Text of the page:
National Museum of the American Indian

A Native American Remembrance on Korean Armistice Day

Dressed in ceremonial regalia, Senator Ben Nighthorse Campbell (Northern Cheyenne), a veteran of the Korean War, stands with World War II veteran Senator Daniel K. Inouye  and Native American veterans  of the Vietnam War during the opening of the National Museum of the American Indian on the National Mall.  September 21, 2004, Washington, D.C. (Mario Tama/ AFP for the National Museum of the American Indian, Smithsonian)
Dressed in ceremonial regalia, Senator Ben Nighthorse Campbell (Northern Cheyenne), a veteran of the Korean War, stands with World War II veteran Senator Daniel K. Inouye and Native American veterans of the Vietnam War during the opening of the National Museum of the American Indian on the National Mall. September 21, 2004, Washington, D.C. (Mario Tama/ AFP for the National Museum of the American Indian, Smithsonian)

“There is a camaraderie that transcends ethnicity when you serve your country overseas in wartime.” —Senator and Korean War veteran Ben Nighthorse Campbell (Northern Cheyenne)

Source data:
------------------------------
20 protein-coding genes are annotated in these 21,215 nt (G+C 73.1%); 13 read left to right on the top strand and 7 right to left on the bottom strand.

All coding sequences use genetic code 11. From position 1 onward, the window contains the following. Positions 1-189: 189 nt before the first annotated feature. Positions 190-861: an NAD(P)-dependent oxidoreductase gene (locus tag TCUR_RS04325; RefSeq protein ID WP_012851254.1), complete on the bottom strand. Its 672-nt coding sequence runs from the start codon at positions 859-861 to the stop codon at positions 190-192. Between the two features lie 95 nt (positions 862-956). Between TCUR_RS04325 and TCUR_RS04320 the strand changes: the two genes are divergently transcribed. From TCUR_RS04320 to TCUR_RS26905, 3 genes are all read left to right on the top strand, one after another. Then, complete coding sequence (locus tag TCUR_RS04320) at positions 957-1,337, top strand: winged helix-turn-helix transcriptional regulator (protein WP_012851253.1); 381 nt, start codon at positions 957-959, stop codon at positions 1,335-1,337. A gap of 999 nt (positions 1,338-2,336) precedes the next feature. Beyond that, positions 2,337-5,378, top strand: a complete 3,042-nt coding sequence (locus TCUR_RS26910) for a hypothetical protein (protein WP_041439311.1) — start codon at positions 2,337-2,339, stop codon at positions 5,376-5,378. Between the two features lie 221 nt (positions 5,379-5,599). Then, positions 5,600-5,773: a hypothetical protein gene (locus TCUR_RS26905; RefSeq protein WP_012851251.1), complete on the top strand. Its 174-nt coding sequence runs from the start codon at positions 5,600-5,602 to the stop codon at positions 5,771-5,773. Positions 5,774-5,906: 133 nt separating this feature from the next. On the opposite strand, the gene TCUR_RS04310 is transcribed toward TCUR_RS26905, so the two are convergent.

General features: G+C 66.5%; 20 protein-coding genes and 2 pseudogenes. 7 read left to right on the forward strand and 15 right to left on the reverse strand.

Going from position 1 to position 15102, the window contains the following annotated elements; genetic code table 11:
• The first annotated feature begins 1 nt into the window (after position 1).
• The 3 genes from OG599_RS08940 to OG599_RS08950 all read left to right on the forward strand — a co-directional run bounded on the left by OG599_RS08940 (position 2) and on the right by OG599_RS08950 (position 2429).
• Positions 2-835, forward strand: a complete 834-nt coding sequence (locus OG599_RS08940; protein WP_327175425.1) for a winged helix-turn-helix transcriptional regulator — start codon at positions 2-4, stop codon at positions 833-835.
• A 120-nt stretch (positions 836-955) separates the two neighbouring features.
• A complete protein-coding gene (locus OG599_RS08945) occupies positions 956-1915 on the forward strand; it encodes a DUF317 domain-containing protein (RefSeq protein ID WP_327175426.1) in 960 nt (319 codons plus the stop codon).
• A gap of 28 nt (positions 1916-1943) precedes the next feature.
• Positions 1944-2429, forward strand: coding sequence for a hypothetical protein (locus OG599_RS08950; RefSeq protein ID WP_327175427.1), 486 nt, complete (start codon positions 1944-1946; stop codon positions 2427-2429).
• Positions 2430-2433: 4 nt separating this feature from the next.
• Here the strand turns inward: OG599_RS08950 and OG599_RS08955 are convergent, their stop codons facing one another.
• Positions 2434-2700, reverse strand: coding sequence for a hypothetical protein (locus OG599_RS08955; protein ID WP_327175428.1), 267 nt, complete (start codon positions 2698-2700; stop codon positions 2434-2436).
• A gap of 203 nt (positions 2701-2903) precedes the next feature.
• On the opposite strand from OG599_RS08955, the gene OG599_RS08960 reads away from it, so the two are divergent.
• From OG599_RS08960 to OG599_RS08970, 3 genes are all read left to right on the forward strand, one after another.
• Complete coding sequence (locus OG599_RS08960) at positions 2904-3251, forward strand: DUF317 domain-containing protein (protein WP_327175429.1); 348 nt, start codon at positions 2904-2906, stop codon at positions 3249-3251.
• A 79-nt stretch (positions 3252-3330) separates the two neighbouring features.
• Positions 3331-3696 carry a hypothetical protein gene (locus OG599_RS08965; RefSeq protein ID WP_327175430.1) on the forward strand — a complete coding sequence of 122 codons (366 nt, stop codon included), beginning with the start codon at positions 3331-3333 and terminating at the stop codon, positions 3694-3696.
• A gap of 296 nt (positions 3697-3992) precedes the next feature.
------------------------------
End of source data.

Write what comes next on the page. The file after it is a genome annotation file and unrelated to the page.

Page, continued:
Today the United States observes National Korean War Veterans Armistice Day. The Korean Conflict began 70 years ago on June 25, 1950, when North Korean troops crossed the 38th parallel and invaded South Korea, and ended on July 27, 1953. According to Department of Veterans Affairs records, nearly 37,000 members of the U.S. Armed Forces died in that conflict half a world away, in battle or as prisoners of war, and more than 100,000 were wounded.

It is impossible to give exact numbers for American Indian, Alaska Native, and Native Hawaiian members of the military, but approximately 10,000 Native Americans served in Korea during the war. Some carried on their people’s warrior traditions. Some were continuing military careers that began in World War II. Some enlisted for economic reasons, including to qualify for education benefits provided after 1944 by the G.I. Bill. All were answering the call to protect an ally of the United States .